May 4 Capitol Report

House Passes TVEP Renewal, Debates Operating Budget

Today is the 106th day of the Legislative Session. Lawmakers are working against a deadline of May 19 to meet the constitutional 121-day limit for regular sessions of the Legislature. If this does not occur, there are three options by which lawmakers could conclude their work.

Alaska’s Constitution provides lawmakers an option to extend the session by up to 10 days through a two-thirds vote of each legislative body. Alternatively, with the support of two-thirds of the entire Legislature (40 of 60), lawmakers could simply adjourn the regular session and call themselves back into a 30-day special session. Finally, Governor Dunleavy could call the Legislature into a 30-day special session and limit the topics on the table for discussion.

With big decisions still remaining ––  the FY22 budget, federal relief funding, and the PFD –– the session is expected to go down to the wire and there is an accelerated pace around the Capitol.


Operating Budget On The House Floor

House legislators worked through the weekend in an attempt to pass the FY22 Operating and Mental Health Budgets –– HB 69 and HB 71. Debate began on Friday and continued into Saturday with consideration of amendments – 70 of which were proposed by members of the House Minority.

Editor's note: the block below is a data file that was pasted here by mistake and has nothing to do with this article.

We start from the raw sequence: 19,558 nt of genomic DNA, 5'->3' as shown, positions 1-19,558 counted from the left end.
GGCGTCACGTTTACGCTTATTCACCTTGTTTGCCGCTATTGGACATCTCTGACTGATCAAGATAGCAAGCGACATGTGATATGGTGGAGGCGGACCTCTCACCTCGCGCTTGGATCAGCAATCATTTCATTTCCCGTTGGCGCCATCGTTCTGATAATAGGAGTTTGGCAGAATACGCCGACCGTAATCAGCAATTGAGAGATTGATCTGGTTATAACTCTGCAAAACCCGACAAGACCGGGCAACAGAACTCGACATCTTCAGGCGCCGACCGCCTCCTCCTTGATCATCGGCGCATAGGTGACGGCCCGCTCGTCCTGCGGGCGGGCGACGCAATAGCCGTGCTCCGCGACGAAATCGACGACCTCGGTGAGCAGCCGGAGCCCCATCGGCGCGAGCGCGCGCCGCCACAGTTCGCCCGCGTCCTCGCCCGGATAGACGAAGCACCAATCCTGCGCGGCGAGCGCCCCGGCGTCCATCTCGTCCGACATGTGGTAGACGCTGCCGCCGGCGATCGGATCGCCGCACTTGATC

The House remains closely divided as a body, which has complicated passage of the budget. The 21-member majority caucus is comprised of 15 Democrats, two Republicans and four independents. On the opposite side is an 18-member Republican minority caucus. Representative Sara Rasmussen (R-Anchorage) serves on the House Finance Committee but has not joined either caucus. These slim margins mean that legislators on both sides of the aisle are potential swing votes. This was evident by passage of several budget amendments offered by the minority on Saturday.

On Sunday, a procedural motion to continue consideration of amendments failed by a vote of 20-20. This effectively closed off debate and ended consideration of dozens of proposed amendments, sparking concern among several members, and ultimately raising questions of whether House leadership had the votes to pass the budget. As a procedural move, the budget was sent back to the House Rules Committee to allow for additional negotiation and future rescheduling on the floor. Once the House passes the budget, the Senate will make changes to reflect its position. The bill will eventually be finalized by a conference committee to reconcile the differences.

While occasional and unforeseen delays are common at this stage of the legislative process, the bare minimum majority existing in the House certainly complicates finalizing the FY22 spending plan. Contentious issues such as the size of this year’s PFD and the appropriation of more than $1 billion in federal funds through the American Rescue Plan Act, remain unresolved.


UA Senate Subcommittee Closeout